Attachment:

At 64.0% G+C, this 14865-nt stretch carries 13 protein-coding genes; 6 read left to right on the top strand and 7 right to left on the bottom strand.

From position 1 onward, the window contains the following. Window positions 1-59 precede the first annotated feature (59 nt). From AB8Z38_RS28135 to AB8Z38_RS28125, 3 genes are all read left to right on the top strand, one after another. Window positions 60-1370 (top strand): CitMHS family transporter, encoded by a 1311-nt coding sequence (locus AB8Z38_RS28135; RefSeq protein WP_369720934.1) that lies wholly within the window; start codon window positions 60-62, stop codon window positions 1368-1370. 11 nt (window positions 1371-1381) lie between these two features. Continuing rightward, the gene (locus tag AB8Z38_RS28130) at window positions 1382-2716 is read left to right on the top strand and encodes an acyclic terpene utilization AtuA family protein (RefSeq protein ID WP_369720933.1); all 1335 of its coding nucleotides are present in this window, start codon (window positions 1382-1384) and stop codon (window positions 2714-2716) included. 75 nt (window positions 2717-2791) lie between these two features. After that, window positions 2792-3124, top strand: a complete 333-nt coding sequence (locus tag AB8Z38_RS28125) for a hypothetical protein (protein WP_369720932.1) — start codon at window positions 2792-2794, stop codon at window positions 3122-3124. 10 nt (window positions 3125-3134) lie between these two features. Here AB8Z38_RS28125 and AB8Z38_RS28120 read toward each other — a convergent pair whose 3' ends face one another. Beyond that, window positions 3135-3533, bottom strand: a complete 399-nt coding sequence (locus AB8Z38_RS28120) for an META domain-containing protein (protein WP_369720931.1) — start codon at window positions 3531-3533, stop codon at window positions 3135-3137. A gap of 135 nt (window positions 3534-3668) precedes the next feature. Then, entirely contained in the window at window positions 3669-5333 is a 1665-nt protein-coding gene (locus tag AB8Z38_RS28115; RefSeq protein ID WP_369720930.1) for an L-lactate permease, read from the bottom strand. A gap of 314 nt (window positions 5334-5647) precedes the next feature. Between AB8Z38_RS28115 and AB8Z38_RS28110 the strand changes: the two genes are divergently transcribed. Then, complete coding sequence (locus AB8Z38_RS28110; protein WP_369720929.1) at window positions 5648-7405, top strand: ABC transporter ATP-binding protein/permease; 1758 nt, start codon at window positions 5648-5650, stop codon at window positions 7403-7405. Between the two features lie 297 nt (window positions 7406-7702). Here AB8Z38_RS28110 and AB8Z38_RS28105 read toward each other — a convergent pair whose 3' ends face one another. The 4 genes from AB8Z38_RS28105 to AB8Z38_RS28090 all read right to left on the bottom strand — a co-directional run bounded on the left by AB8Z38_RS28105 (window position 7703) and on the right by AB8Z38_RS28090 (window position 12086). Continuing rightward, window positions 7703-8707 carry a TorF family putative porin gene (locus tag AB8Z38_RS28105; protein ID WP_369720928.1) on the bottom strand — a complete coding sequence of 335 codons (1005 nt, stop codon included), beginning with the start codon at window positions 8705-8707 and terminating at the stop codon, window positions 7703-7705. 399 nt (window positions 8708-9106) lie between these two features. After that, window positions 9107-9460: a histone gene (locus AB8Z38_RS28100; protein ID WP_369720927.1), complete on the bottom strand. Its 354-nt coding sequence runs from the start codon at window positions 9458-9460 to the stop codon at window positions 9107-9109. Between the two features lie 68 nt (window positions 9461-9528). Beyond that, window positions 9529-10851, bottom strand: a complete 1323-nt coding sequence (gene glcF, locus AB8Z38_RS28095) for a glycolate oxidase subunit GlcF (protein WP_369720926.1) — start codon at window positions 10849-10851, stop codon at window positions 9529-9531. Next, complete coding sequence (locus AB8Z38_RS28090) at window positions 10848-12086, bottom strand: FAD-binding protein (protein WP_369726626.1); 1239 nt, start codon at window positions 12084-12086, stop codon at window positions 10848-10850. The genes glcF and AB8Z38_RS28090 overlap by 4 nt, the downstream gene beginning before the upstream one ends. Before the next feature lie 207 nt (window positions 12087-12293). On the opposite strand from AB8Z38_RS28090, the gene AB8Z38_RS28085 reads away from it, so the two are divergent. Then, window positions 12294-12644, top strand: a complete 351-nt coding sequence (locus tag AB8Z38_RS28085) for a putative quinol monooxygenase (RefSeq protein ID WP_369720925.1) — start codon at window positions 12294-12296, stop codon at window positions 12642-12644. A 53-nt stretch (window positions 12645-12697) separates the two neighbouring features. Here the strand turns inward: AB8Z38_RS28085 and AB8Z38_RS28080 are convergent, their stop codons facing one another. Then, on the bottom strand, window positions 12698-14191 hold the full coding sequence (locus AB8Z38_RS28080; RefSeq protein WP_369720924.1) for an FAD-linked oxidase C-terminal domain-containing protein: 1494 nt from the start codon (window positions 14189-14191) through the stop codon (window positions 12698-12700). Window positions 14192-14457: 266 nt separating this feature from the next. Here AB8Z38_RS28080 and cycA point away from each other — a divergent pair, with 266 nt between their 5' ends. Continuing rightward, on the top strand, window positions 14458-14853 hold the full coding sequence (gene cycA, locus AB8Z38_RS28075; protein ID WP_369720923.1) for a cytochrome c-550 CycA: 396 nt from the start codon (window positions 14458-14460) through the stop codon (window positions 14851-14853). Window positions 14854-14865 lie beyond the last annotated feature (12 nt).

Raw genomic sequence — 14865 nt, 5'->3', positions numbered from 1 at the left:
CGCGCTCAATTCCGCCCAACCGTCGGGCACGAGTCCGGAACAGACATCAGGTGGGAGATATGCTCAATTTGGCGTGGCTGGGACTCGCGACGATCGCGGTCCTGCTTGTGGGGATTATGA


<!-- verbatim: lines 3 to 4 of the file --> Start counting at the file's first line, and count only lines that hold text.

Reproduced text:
Raw genomic sequence — 14865 nt, 5'->3', positions numbered from 1 at the left:
CGCGCTCAATTCCGCCCAACCGTCGGGCACGAGTCCGGAACAGACATCAGGTGGGAGATATGCTCAATTTGGCGTGGCTGGGACTCGCGACGATCGCGGTCCTGCTTGTGGGGATTATGA